There’s been a low turn out in parliamentary elections in Jordon. Officials said only 36 percent of over 4 million eligible voters cast a ballot.
Point of view
"We are hopeful because there are new faces that have appeared and we are expecting them to do well"
Despite modest attempts by King Abdullah to democratise the process, there is voter apathy in a parliament dominated by tribal deputies loyal to the monarchy.
But this could be an opportunity for the Islamic Action Front – the political arm of Jordan’s Muslim Brotherhood.
Jordan's rebranded Islamists seen staging election comeback https://t.co/eNHmXjuhLC— Reuters World (@ReutersWorld) September 20, 2016
“We are hopeful that (elections) this year will lead us to better conditions. It is clear since the beginning of the election process that everything will go well. The candidates are good people. God willing they will do what is good for the country, “ said one voter.
“We are hopeful because there are new faces that have appeared and we are expecting them to do well and not be like the previous (Members of Parliament), who only worked for their own benefit,” said another.
A total of 1,252 candidates were standing. Seats have been set aside for 15 women, nine Christians and three representatives of the Circassian and Chechen minorities.
Businessmen and tribal officials loyal to the monarchy are expected to be the biggest winners.
The Islamists boycotted polls in 2010 and 2013 in protest at the electoral system and allegations of fraud.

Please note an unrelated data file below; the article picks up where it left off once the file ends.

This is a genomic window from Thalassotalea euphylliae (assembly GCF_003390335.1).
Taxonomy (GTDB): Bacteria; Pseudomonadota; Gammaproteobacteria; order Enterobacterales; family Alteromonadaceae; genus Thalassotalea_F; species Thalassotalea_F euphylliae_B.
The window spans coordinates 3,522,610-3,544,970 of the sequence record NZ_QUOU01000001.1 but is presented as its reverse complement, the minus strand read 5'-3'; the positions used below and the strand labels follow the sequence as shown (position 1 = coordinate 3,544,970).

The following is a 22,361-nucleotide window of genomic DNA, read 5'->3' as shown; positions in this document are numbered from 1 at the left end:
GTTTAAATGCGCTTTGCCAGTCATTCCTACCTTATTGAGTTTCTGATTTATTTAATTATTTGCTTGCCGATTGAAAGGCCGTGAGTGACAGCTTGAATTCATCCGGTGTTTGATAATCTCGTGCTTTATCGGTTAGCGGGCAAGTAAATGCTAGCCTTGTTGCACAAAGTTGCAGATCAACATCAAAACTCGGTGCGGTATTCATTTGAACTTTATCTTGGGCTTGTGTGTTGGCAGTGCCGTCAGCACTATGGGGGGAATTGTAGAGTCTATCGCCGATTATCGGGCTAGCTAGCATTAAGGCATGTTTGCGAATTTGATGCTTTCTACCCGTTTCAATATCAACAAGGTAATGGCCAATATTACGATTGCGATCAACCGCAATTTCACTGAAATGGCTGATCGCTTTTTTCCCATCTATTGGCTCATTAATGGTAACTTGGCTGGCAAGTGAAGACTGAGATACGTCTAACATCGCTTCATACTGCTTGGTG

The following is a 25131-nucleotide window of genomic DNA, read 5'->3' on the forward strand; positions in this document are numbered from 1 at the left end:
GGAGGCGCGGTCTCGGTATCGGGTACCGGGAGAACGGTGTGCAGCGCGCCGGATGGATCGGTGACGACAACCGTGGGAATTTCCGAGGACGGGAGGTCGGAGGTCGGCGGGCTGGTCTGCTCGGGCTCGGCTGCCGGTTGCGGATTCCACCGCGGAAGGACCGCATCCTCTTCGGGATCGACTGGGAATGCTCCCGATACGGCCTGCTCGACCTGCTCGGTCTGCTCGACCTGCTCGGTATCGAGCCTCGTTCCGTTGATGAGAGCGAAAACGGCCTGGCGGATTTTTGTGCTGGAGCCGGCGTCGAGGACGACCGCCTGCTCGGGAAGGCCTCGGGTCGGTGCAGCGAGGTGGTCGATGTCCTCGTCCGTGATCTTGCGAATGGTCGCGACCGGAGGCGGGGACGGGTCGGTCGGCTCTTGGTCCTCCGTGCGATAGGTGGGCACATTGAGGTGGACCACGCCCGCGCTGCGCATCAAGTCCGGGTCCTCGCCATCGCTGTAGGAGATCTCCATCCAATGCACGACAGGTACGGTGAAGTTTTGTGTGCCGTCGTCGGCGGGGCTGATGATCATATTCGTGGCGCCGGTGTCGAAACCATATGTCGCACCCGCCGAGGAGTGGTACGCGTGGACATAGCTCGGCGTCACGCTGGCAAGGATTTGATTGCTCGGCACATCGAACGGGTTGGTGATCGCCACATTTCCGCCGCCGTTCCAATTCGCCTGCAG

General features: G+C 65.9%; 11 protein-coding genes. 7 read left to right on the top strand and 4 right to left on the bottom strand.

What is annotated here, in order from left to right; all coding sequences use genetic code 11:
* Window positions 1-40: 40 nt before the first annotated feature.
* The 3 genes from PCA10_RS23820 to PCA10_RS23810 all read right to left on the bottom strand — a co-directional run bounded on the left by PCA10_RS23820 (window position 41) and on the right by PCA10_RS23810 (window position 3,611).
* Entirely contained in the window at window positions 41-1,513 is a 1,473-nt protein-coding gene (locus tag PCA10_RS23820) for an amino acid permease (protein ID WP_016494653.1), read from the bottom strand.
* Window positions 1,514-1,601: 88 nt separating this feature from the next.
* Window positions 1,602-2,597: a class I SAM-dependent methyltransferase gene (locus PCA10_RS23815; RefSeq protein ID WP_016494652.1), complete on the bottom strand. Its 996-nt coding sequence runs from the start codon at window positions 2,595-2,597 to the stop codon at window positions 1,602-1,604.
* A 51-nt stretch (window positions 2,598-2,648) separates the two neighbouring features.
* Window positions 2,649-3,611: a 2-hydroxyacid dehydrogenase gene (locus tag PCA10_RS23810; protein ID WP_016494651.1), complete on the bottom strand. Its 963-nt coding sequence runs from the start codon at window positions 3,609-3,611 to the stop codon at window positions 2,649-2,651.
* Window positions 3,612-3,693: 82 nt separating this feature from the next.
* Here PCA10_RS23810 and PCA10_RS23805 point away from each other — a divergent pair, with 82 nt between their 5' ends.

The Muslim Brotherhood has been allowed to operate in Jordan since 1946. But it came under suspicion after the Arab Spring, which saw Islamists pitted against established powers in many Arab countries.
Jordan came close to banning the Brotherhood outright this year in what the Islamists say was a settling of scores with them for instigating protests that focused on reforming the government and limiting King Abdullah’s powers, but which fell short of demanding the overthrow of the monarchy.
This year the Islamic Action Front is expected to clinch about 20 seats in the 130-member parliament, which would make it the largest opposition force.
Conflict on its borders
The vote comes as Jordan wrestles with the spillover of wars in Syria and Iraq and the burden of hosting hundreds of thousands of refugees.
The kingdom is a member of the US-led coalition battling jihadists in both neighbouring countries and was the target of a June 21 suicide bombing claimed by the Islamic State group that killed seven border guards.
The results are expected within the next 48 hours.